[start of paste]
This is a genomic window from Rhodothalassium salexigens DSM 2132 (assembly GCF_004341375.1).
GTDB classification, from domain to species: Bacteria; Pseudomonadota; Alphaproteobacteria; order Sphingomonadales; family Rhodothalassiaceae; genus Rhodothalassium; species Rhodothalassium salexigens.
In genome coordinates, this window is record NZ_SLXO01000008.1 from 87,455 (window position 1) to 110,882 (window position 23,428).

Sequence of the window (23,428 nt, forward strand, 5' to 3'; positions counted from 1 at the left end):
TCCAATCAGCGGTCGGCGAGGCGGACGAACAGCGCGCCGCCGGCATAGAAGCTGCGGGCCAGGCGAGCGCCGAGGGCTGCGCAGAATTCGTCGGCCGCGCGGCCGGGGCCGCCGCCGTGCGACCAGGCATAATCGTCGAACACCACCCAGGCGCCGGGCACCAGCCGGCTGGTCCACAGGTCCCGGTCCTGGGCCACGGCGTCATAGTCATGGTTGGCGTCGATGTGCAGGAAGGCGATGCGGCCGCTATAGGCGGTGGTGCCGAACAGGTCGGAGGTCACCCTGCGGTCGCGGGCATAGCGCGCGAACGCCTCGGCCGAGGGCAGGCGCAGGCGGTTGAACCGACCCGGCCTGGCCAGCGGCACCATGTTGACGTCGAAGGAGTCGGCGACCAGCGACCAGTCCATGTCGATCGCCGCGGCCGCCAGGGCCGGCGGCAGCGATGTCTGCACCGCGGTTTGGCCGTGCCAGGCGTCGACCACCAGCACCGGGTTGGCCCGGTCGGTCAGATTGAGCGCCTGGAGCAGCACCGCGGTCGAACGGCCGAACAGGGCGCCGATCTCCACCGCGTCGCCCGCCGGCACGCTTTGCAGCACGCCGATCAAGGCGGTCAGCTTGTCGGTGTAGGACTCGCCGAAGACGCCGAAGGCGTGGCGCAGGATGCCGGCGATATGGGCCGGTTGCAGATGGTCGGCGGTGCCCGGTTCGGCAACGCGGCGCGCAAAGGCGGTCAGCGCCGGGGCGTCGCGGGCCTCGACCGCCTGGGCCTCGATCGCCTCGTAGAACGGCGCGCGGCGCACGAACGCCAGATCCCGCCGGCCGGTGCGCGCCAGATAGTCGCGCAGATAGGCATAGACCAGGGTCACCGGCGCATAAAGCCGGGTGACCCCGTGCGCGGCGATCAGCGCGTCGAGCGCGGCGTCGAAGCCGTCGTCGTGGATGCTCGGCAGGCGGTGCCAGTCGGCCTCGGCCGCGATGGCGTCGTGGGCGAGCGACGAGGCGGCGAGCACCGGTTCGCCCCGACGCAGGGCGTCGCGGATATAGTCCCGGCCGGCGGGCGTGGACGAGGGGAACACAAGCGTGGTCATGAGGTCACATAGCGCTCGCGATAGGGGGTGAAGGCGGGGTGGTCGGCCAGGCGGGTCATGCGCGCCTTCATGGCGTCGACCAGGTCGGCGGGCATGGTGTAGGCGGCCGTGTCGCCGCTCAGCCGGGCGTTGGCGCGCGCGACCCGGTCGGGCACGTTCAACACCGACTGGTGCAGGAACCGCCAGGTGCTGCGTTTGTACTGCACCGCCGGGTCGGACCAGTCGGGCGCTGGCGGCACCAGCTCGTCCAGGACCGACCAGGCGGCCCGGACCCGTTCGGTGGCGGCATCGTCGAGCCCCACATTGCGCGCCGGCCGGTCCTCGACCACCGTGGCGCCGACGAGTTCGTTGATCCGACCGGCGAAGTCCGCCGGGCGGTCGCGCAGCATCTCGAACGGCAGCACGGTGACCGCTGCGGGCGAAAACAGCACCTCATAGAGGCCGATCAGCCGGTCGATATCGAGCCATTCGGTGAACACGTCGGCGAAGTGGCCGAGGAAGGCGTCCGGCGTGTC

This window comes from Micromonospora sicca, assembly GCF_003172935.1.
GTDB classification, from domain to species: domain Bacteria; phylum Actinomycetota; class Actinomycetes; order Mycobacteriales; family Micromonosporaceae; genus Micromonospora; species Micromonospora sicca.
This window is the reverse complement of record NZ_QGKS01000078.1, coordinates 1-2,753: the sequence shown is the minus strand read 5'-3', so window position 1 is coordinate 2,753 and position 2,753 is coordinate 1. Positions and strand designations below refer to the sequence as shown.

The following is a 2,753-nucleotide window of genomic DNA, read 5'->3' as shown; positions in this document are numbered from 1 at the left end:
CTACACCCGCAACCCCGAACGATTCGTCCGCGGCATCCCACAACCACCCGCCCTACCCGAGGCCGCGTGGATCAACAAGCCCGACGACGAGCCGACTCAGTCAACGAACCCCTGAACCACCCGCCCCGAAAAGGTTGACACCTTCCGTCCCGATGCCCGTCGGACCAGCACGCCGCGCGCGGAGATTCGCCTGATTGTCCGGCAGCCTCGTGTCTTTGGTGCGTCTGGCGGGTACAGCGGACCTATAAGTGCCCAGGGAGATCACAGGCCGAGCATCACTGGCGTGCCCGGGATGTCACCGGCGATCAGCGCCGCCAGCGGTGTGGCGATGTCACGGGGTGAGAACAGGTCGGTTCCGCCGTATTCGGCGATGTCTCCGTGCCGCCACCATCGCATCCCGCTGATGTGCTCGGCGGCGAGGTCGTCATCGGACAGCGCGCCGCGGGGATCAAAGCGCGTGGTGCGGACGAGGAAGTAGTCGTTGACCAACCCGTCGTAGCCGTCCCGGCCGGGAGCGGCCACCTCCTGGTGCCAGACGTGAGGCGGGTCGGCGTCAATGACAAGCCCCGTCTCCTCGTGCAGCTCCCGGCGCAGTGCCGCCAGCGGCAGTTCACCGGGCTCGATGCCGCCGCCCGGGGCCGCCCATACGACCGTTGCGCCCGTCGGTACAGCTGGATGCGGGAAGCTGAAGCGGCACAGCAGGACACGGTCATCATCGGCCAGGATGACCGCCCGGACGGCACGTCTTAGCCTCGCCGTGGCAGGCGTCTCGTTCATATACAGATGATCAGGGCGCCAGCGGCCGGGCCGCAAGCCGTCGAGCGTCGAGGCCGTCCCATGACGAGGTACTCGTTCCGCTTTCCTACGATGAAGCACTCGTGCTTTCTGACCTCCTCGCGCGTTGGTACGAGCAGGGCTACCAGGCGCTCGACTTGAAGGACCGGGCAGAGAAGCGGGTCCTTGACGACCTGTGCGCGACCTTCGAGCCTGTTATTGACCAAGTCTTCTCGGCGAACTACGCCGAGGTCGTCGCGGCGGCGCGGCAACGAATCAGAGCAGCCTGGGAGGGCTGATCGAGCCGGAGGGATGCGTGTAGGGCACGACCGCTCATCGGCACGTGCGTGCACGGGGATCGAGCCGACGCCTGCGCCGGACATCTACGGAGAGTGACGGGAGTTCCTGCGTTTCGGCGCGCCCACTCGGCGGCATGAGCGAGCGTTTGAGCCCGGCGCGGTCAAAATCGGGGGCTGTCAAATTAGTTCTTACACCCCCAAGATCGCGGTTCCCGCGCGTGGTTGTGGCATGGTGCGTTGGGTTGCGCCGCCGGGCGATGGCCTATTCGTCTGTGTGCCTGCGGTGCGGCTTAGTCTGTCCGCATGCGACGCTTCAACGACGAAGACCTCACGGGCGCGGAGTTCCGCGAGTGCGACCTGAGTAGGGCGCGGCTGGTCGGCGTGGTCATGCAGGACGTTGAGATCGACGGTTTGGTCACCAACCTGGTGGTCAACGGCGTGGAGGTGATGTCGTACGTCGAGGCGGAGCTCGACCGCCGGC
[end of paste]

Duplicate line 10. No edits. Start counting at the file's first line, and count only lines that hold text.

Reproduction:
CTACACCCGCAACCCCGAACGATTCGTCCGCGGCATCCCACAACCACCCGCCCTACCCGAGGCCGCGTGGATCAACAAGCCCGACGACGAGCCGACTCAGTCAACGAACCCCTGAACCACCCGCCCCGAAAAGGTTGACACCTTCCGTCCCGATGCCCGTCGGACCAGCACGCCGCGCGCGGAGATTCGCCTGATTGTCCGGCAGCCTCGTGTCTTTGGTGCGTCTGGCGGGTACAGCGGACCTATAAGTGCCCAGGGAGATCACAGGCCGAGCATCACTGGCGTGCCCGGGATGTCACCGGCGATCAGCGCCGCCAGCGGTGTGGCGATGTCACGGGGTGAGAACAGGTCGGTTCCGCCGTATTCGGCGATGTCTCCGTGCCGCCACCATCGCATCCCGCTGATGTGCTCGGCGGCGAGGTCGTCATCGGACAGCGCGCCGCGGGGATCAAAGCGCGTGGTGCGGACGAGGAAGTAGTCGTTGACCAACCCGTCGTAGCCGTCCCGGCCGGGAGCGGCCACCTCCTGGTGCCAGACGTGAGGCGGGTCGGCGTCAATGACAAGCCCCGTCTCCTCGTGCAGCTCCCGGCGCAGTGCCGCCAGCGGCAGTTCACCGGGCTCGATGCCGCCGCCCGGGGCCGCCCATACGACCGTTGCGCCCGTCGGTACAGCTGGATGCGGGAAGCTGAAGCGGCACAGCAGGACACGGTCATCATCGGCCAGGATGACCGCCCGGACGGCACGTCTTAGCCTCGCCGTGGCAGGCGTCTCGTTCATATACAGATGATCAGGGCGCCAGCGGCCGGGCCGCAAGCCGTCGAGCGTCGAGGCCGTCCCATGACGAGGTACTCGTTCCGCTTTCCTACGATGAAGCACTCGTGCTTTCTGACCTCCTCGCGCGTTGGTACGAGCAGGGCTACCAGGCGCTCGACTTGAAGGACCGGGCAGAGAAGCGGGTCCTTGACGACCTGTGCGCGACCTTCGAGCCTGTTATTGACCAAGTCTTCTCGGCGAACTACGCCGAGGTCGTCGCGGCGGCGCGGCAACGAATCAGAGCAGCCTGGGAGGGCTGATCGAGCCGGAGGGATGCGTGTAGGGCACGACCGCTCATCGGCACGTGCGTGCACGGGGATCGAGCCGACGCCTGCGCCGGACATCTACGGAGAGTGACGGGAGTTCCTGCGTTTCGGCGCGCCCACTCGGCGGCATGAGCGAGCGTTTGAGCCCGGCGCGGTCAAAATCGGGGGCTGTCAAATTAGTTCTTACACCCCCAAGATCGCGGTTCCCGCGCGTGGTTGTGGCATGGTGCGTTGGGTTGCGCCGCCGGGCGATGGCCTATTCGTCTGTGTGCCTGCGGTGCGGCTTAGTCTGTCCGCATGCGACGCTTCAACGACGAAGACCTCACGGGCGCGGAGTTCCGCGAGTGCGACCTGAGTAGGGCGCGGCTGGTCGGCGTGGTCATGCAGGACGTTGAGATCGACGGTTTGGTCACCAACCTGGTGGTCAACGGCGTGGAGGTGATGTCGTACGTCGAGGCGGAGCTCGACCGCCGGC